FOOD FOR THOUGHT
Mark R. Vogel
Sichuan, (also spelled Szechwan), is the second largest province of China, and is located in the south-western part of the country. One of the more densely populated regions of China, its populace is ethnically diversified. Surrounded by mountains and interlaced by the Yangtze River and its tributaries, Sichuan is one of China’s most fertile areas. A significant amount of the province is dedicated to farming. Sichuan leads China in rice production, but also produces numerous other agricultural products such as corn, sweet potatoes, wheat, barley, and soybeans. Sichuan’s bamboo forests are home to the beloved panda.
Sichuan cuisine is a medley of influences including Indian, Thai, and believe it or not, American. Sichuan embraces numerous vegetable dishes. For millennia Buddhist customs dictated a meatless diet, a practice that made its mark on Sichuan’s culinary landscape. However, the use of beef is also prevalent, inevitably due to the widespread use of oxen in the region. Sichuan cuisine is distinguished from China’s other culinary regions by its spiciness, from chile peppers, and its nutty flavors, due to Sichuan peppercorns, sesame seeds and sesame oil. Other common ingredients include fish, fermented and pickled vegetables, hot bean sauces, and greater use of ginger and garlic than other areas of China.
The reliance on chile peppers is probably the primary hallmark of Sichuan cooking. The chile pepper was introduced to China from the Americas soon after the European powers began to colonize the New World. Sichuan is a landlocked province with hot, humid summers and chilly, foggy winters. It is believed that spicy food opens the pores and cools the body in summer, yet warms the blood in winter. Gong Bao chicken, with its ample dose of chile peppers, is a proud example of Sichuan’s hot and spicy heritage.
Gong Bao Chicken (also spelled Kung Pao), is a popular dish in China which in all likelihood originated in Sichuan. There is some disagreement over how the dish received its moniker. One version asserts that it is named after a general who lived during the Qing dynasty (1636 – 1912). In another variation, its namesake is a crown prince. Supposedly, the prince discovered the dish while traveling abroad and then brought the recipe back to the Imperial Court. In yet another twist, it may have been named after the person assigned to protect the heir to the throne since “Kung” means castle and “Pao” means protect. And in a final version, it is said to be named after a late Qing Dynasty governor of Sichuan called Ding Baozhen, who particularly relished the dish. Gong Bao was Baozhen’s official title. It is rumored that Ding Baozhen had bad teeth and thus, his chef invented the dish using diced chicken to make it easier for him to chew.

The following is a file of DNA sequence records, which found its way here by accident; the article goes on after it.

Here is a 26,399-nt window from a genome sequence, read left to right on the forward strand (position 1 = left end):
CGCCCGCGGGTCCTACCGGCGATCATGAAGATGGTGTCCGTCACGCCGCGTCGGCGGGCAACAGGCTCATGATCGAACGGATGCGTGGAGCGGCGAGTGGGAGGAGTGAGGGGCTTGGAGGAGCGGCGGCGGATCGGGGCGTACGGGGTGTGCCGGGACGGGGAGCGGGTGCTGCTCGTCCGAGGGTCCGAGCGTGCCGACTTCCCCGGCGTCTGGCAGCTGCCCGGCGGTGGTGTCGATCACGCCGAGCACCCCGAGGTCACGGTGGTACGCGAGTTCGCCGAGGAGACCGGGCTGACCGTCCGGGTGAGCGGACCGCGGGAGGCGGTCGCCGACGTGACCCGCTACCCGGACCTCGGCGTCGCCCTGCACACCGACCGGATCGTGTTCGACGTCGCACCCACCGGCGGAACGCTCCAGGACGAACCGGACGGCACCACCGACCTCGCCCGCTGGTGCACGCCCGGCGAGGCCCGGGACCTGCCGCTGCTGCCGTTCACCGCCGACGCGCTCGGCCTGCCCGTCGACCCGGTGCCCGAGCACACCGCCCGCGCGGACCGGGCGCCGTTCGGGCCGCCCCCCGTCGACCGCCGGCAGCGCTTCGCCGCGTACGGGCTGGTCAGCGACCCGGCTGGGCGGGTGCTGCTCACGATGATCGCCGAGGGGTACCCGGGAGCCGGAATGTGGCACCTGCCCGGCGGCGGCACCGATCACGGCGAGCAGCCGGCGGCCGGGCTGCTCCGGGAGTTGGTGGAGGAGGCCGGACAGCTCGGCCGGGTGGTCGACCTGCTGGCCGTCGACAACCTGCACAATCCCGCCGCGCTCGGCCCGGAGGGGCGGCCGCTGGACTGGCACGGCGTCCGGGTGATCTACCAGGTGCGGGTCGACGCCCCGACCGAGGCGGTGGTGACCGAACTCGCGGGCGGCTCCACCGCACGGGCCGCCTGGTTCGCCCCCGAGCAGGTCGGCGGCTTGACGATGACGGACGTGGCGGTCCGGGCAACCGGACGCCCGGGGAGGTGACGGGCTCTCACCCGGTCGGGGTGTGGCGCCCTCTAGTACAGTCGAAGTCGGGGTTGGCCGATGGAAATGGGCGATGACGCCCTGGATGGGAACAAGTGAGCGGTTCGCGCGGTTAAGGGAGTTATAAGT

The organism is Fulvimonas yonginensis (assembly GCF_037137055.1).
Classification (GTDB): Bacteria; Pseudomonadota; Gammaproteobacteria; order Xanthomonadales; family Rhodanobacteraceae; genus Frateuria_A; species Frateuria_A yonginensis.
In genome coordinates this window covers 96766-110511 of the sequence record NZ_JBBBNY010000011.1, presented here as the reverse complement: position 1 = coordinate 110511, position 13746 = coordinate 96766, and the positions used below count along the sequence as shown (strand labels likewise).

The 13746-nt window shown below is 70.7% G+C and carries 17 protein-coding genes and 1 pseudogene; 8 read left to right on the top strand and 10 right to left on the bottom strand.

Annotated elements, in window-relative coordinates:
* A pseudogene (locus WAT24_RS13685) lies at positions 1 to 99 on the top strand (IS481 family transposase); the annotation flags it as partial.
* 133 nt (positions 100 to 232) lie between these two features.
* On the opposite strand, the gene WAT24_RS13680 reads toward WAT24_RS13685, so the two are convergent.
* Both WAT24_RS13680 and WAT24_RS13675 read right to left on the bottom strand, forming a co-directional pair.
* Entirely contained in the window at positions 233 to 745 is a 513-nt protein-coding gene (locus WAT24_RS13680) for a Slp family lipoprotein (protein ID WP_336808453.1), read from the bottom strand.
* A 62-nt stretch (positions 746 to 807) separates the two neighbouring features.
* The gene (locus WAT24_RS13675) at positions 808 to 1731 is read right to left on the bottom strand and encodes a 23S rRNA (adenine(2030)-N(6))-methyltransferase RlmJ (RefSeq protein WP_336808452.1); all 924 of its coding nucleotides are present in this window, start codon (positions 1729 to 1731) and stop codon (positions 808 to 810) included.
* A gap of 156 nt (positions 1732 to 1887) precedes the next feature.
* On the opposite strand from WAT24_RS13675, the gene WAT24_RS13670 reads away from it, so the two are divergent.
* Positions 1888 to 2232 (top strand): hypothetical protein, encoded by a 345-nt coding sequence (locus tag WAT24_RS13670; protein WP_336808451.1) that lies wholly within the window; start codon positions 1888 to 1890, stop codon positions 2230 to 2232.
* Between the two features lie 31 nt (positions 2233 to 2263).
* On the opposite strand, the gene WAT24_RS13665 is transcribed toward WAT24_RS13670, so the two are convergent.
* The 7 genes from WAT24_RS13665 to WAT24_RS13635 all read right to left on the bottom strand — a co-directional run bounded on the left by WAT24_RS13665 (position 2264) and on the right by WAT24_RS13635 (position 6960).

Whatever the origin, Gong Bao chicken was deemed politically incorrect during the Cultural Revolution because it was associated with an imperial bureaucrat. The Cultural Revolution was a period of political rehabilitation launched by Chairman Mao Zedong in 1966 in an effort to secure Maoism (Zedong’s brand of Marxist/Leninist communism), as the state’s dominant ideology. But enough politics.
Gong Bao chicken is traditionally served over white rice. Traditional Asian rice is a short grain rice which has higher amounts of certain carbohydrates than long grain rices. This imparts the rice with its characteristic stickiness as opposed to long grain rices that are fluffier and better suited for rice pilaf. Although some supermarkets may carry it, it’s worth a trip to an Asian market to procure genuine Asian rice. While you’re there you can pick up the spice mix for the chicken. Gong Bao chicken spice mix can usually be found in packets or jars in Asian markets. Of course in China, it is customarily made from scratch. The recipe varies from cook to cook but common ingredients include garlic, ginger, hot pepper, salt, vinegar, and sundry other spices.
GONG BAO CHICKEN
2 tablespoons cornstarch
2 tablespoons rice wine
1 lb. chicken breast meat diced into half inch cubes
Salt, as needed
Vegetable oil, as needed
6 dried chile peppers (more or less to taste)
1 packet Gong Bao seasoning mix
¼ cup chopped peanuts (optional)
Cooked white Asian rice as needed
Whisk the cornstarch and rice wine in a bowl. Mixing a starch with a liquid is called a slurry. This facilitates the dissolving of the cornstarch and will inhibit clumping. Next, season the chicken with some salt. Mix the chicken and the slurry and allow it to marinate for a few minutes. Meanwhile, heat up the vegetable oil in a skillet and add the chiles. Sauté for a few minutes until the chiles become fragrant. Add the chicken and sauté until almost done. Add the seasoning packet and the peanuts. Cook for a minute or two more. Taste and add additional salt if necessary. Pour over a portion of white rice and serve.
Photo courtesy of www.Travelbylocation.com